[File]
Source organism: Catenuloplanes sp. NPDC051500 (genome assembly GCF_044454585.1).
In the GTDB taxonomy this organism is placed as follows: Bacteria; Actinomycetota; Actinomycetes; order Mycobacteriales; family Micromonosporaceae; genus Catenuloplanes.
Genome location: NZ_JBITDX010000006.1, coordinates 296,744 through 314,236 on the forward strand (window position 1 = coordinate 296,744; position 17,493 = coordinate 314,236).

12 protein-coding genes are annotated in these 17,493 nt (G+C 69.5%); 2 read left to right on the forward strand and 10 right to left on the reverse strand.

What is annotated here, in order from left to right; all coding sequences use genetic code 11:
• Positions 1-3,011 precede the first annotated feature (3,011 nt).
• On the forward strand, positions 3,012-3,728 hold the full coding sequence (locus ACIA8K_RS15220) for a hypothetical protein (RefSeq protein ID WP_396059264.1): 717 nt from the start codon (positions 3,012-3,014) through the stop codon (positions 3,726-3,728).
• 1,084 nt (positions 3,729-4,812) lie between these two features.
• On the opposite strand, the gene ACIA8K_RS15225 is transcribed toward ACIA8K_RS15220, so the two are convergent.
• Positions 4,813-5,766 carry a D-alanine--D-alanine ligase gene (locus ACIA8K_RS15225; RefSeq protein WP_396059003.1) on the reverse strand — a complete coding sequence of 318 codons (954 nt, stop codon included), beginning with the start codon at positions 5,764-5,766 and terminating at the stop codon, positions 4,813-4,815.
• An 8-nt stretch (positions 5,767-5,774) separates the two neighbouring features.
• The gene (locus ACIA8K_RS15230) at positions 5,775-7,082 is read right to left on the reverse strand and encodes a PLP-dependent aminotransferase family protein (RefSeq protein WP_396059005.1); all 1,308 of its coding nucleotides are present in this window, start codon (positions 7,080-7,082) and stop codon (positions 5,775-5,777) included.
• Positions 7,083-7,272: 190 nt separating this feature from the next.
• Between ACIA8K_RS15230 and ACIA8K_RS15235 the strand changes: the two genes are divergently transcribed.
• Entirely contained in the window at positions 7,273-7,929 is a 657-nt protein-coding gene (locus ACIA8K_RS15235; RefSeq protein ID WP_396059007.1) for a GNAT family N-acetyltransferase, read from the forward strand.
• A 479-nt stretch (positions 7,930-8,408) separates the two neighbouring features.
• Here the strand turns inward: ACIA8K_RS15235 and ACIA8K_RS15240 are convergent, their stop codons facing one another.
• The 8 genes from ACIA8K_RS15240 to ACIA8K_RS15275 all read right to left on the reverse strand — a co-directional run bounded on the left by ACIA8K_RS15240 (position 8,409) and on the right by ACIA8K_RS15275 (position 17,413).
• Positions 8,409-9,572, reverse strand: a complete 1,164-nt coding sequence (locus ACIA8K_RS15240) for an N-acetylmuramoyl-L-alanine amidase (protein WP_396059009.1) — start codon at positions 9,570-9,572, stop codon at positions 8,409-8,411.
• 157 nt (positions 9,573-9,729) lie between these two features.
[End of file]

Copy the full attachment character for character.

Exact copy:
Source organism: Catenuloplanes sp. NPDC051500 (genome assembly GCF_044454585.1).
In the GTDB taxonomy this organism is placed as follows: Bacteria; Actinomycetota; Actinomycetes; order Mycobacteriales; family Micromonosporaceae; genus Catenuloplanes.
Genome location: NZ_JBITDX010000006.1, coordinates 296,744 through 314,236 on the forward strand (window position 1 = coordinate 296,744; position 17,493 = coordinate 314,236).

12 protein-coding genes are annotated in these 17,493 nt (G+C 69.5%); 2 read left to right on the forward strand and 10 right to left on the reverse strand.

What is annotated here, in order from left to right; all coding sequences use genetic code 11:
• Positions 1-3,011 precede the first annotated feature (3,011 nt).
• On the forward strand, positions 3,012-3,728 hold the full coding sequence (locus ACIA8K_RS15220) for a hypothetical protein (RefSeq protein ID WP_396059264.1): 717 nt from the start codon (positions 3,012-3,014) through the stop codon (positions 3,726-3,728).
• 1,084 nt (positions 3,729-4,812) lie between these two features.
• On the opposite strand, the gene ACIA8K_RS15225 is transcribed toward ACIA8K_RS15220, so the two are convergent.
• Positions 4,813-5,766 carry a D-alanine--D-alanine ligase gene (locus ACIA8K_RS15225; RefSeq protein WP_396059003.1) on the reverse strand — a complete coding sequence of 318 codons (954 nt, stop codon included), beginning with the start codon at positions 5,764-5,766 and terminating at the stop codon, positions 4,813-4,815.
• An 8-nt stretch (positions 5,767-5,774) separates the two neighbouring features.
• The gene (locus ACIA8K_RS15230) at positions 5,775-7,082 is read right to left on the reverse strand and encodes a PLP-dependent aminotransferase family protein (RefSeq protein WP_396059005.1); all 1,308 of its coding nucleotides are present in this window, start codon (positions 7,080-7,082) and stop codon (positions 5,775-5,777) included.
• Positions 7,083-7,272: 190 nt separating this feature from the next.
• Between ACIA8K_RS15230 and ACIA8K_RS15235 the strand changes: the two genes are divergently transcribed.
• Entirely contained in the window at positions 7,273-7,929 is a 657-nt protein-coding gene (locus ACIA8K_RS15235; RefSeq protein ID WP_396059007.1) for a GNAT family N-acetyltransferase, read from the forward strand.
• A 479-nt stretch (positions 7,930-8,408) separates the two neighbouring features.
• Here the strand turns inward: ACIA8K_RS15235 and ACIA8K_RS15240 are convergent, their stop codons facing one another.
• The 8 genes from ACIA8K_RS15240 to ACIA8K_RS15275 all read right to left on the reverse strand — a co-directional run bounded on the left by ACIA8K_RS15240 (position 8,409) and on the right by ACIA8K_RS15275 (position 17,413).
• Positions 8,409-9,572, reverse strand: a complete 1,164-nt coding sequence (locus ACIA8K_RS15240) for an N-acetylmuramoyl-L-alanine amidase (protein WP_396059009.1) — start codon at positions 9,570-9,572, stop codon at positions 8,409-8,411.
• 157 nt (positions 9,573-9,729) lie between these two features.